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Bob Corker on Jobs

Republican Jr Senator


Minimum wage needs increase; but reduce burden too

Q: What about the minimum wage?

CORKER: Iíve had minimum wage jobs--unlike my opponent. The minimum wage is behind the times, since it hasnít been adjusted for 10 years. We need to look at regions around the country and their cost-of-living. But Iíd like to lessen the burden of taxation and regulation on small businesses.

FORD: Corker in the primary was opposed to the minimum wage increase. Iíve supported it every year in Congress. I did work in minimum wage jobs--as a parking attendant in college

Source: 2006 TN Senate debate, at University of Chattanooga , Oct 10, 2006

Job growth by reducing taxation, litigation, and regulation

As someone who started and ran a large construction business and served as Mayor of Chattanooga, I understand the role of government in promoting good jobs and supporting the growth of business. I know that U.S. competitiveness is more important than ever before. Businesses with emerging technologies can locate anywhere in the world. If we want them to be American firms, we must make America the best place in the world to start and grow a business. As Senator, I will work to ensure that government works with entrepreneurs and businesses, rather than against them. By reducing the burden of taxation, litigation, and regulation, American entrepreneurs will be better able to create exciting new businesses and good-paying jobs. I will use my experience to identify and remove unreasonable government regulation on small business because I know how it impedes job creation.
Source: New York Times Election Profiles , Oct 8, 2006

Voted YES on extending unemployment benefits from 39 weeks to 59 weeks.

Congressional Summary:Revises the formula for Tier-1 amounts a state credits to an applicant's emergency unemployment compensation account. Increases the figures in the formula from 50% to 80% of the total amount of regular compensation ; and from 13 to 20 times the individual's average weekly benefit amount.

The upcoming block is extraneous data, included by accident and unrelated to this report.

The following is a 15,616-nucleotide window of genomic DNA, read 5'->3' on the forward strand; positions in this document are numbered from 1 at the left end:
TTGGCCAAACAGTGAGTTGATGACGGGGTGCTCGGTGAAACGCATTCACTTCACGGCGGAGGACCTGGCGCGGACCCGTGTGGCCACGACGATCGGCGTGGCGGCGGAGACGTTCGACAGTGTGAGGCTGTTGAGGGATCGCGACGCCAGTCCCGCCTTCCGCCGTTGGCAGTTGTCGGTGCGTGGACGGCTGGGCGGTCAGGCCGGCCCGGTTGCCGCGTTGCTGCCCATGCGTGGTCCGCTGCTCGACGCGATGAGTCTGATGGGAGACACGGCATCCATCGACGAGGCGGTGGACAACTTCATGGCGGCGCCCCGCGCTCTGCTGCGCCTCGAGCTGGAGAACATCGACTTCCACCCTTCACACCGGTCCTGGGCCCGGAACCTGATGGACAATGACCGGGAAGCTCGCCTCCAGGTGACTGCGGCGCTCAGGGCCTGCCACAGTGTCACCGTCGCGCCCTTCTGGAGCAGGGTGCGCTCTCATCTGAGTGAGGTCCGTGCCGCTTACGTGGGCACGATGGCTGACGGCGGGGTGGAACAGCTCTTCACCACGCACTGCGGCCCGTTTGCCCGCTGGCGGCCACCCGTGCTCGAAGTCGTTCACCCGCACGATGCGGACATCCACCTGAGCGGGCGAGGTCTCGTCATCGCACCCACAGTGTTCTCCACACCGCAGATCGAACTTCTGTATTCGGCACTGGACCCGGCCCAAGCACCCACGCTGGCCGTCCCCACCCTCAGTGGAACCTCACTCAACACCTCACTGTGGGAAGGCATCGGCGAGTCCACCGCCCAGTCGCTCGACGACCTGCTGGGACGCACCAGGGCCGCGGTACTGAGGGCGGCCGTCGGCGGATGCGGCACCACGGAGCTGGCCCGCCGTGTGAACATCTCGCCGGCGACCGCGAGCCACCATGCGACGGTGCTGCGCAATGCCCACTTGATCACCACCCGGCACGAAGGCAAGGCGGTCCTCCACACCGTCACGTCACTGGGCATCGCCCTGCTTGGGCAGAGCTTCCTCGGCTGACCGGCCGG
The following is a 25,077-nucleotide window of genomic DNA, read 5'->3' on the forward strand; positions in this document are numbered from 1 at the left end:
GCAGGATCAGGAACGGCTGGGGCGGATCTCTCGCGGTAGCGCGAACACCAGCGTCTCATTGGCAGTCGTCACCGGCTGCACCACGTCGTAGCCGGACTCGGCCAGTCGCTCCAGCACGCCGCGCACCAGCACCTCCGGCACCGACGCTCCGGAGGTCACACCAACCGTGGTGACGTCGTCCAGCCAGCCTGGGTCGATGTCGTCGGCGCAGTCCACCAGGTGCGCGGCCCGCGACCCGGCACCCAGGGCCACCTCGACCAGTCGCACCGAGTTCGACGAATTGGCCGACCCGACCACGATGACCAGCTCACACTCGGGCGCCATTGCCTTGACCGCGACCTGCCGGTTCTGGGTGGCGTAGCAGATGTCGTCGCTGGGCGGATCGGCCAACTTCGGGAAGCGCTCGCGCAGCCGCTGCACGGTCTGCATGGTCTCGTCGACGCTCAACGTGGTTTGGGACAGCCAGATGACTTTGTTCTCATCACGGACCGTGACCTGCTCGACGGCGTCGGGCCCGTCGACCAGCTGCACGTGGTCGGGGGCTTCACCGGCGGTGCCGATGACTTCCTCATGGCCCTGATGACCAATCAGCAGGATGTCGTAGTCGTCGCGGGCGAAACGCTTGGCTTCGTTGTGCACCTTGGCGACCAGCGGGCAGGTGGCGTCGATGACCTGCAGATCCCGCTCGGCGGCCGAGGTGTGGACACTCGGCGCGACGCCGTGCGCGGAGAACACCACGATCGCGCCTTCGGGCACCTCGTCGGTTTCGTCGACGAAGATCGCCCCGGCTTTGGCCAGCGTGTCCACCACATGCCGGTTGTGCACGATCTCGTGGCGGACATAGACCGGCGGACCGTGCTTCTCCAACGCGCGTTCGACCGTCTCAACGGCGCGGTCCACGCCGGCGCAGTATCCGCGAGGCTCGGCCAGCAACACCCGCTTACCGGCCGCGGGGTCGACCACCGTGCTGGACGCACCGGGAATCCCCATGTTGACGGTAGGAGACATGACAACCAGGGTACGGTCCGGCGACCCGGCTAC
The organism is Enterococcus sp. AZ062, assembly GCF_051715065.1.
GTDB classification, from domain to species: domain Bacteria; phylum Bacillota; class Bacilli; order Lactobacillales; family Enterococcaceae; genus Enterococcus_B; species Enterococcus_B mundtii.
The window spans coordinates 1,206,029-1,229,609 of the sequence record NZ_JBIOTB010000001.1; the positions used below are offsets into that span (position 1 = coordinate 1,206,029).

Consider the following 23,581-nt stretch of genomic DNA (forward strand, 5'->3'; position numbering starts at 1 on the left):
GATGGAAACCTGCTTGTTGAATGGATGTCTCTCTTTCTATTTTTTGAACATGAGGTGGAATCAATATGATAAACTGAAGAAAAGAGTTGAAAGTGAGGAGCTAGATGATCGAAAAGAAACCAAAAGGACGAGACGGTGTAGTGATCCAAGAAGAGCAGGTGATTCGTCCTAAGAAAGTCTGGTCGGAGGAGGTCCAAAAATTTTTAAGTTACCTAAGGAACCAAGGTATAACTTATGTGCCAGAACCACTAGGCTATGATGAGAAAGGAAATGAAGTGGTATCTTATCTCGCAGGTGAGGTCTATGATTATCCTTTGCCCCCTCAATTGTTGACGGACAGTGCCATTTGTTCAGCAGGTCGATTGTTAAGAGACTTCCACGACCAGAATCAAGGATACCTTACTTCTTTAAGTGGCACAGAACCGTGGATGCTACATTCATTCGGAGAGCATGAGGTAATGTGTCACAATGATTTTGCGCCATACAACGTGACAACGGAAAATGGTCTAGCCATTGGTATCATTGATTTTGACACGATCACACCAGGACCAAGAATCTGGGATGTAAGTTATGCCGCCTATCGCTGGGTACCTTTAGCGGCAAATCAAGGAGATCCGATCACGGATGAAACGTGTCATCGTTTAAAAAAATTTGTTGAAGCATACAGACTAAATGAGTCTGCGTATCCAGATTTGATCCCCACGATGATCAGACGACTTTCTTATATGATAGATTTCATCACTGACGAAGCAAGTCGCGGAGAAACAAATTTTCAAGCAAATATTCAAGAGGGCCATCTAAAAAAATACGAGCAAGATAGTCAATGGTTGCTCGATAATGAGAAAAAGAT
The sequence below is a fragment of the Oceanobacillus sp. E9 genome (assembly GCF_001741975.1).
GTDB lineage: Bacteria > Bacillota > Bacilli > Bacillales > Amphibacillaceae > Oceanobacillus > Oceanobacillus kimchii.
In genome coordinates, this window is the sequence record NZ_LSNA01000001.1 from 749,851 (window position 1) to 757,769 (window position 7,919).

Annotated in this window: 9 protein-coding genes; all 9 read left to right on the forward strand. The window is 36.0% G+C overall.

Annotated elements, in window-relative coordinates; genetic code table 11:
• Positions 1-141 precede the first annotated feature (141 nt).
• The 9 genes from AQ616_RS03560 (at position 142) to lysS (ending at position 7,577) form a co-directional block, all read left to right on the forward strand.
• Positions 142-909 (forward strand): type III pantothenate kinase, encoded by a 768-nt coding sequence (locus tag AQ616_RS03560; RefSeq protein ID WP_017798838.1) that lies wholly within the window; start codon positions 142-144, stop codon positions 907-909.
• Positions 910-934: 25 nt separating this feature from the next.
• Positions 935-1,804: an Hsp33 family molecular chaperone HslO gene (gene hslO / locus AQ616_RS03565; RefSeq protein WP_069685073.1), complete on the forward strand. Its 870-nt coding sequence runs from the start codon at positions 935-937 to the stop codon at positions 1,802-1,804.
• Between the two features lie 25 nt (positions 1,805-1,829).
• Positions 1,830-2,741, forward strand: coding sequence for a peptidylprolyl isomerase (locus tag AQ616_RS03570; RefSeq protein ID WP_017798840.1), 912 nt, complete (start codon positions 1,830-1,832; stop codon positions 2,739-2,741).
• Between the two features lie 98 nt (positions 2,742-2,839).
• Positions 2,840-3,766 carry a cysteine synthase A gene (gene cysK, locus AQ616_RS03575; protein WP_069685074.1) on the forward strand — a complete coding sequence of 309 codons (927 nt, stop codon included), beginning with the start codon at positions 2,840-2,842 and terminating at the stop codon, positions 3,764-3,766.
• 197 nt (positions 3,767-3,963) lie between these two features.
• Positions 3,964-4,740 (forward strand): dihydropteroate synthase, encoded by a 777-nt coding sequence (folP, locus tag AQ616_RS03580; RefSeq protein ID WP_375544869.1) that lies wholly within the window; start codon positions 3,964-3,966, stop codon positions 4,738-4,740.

Proponent's argument to vote Yes:

Rep. CHARLES RANGEL (D, NY-15): The House, for weeks, has attempted to save the free world from a fiscal disaster. We have bailed out the banks and those who held mortgages. At the same time, we provided for energy extensions, we provided tax breaks for those people that tax provisions have expired. We provided for hurricane relief, for mental health. So over $1 trillion is out there for this House to ease the pain of millions of Americans.

While we were dealing with these gigantic powers, we overlooked the fact that over the last 12 months the number of unemployed workers has jumped by over 2 million, leaving 10 million Americans struggling for work. These are hardworking people that have lost their jobs through no fault of their own.

Rep. JERRY WELLER (R, IL-11): This important legislation provides additional needed assistance to the long-term unemployed. It's important that we pass this legislation today as our last act before we leave for the election campaign.

This legislation focuses the most additional benefits on workers and States where the unemployment rate is highest and where jobs are hardest to find. This program continues the requirement that those benefiting from extended unemployment benefits had to have worked at least 20 weeks. Americans were rightly concerned about proposals to eliminate that work requirement and allow 39 weeks or, under the legislation before us today, as many as 59 weeks of total unemployment benefits to be paid to those who have previously only worked for a few weeks.

Opponent's argument to vote No:None voiced.

Reference: Unemployment Compensation Extension Act; Bill HR.6867 ; vote number 2008-S214 on Nov 20, 2008

Voted YES on overriding presidential veto of Farm Bill.

OnTheIssues.org Explanation:This bill was vetoed twice! Congress passed an identical bill in May, which Pres. Bush vetoed. Congress then discovered that a clerical error. A replacement bill was passed; then vetoed again by the President; and this is its "final" veto override.Congressional Summary:Provides for the continuation of agricultural and other programs of the Department of Agriculture through FY2012. Revises agricultural and related programs, including provisions respecting:
  1. commodity programs;
  2. conservation;
  3. trade;
  4. nutrition;
  5. credit;
  6. rural development;
  7. research and related matters;
  8. forestry;
  9. energy;
  10. horticulture and organic agriculture;
  11. livestock;
  12. crop insurance and disaster assistance;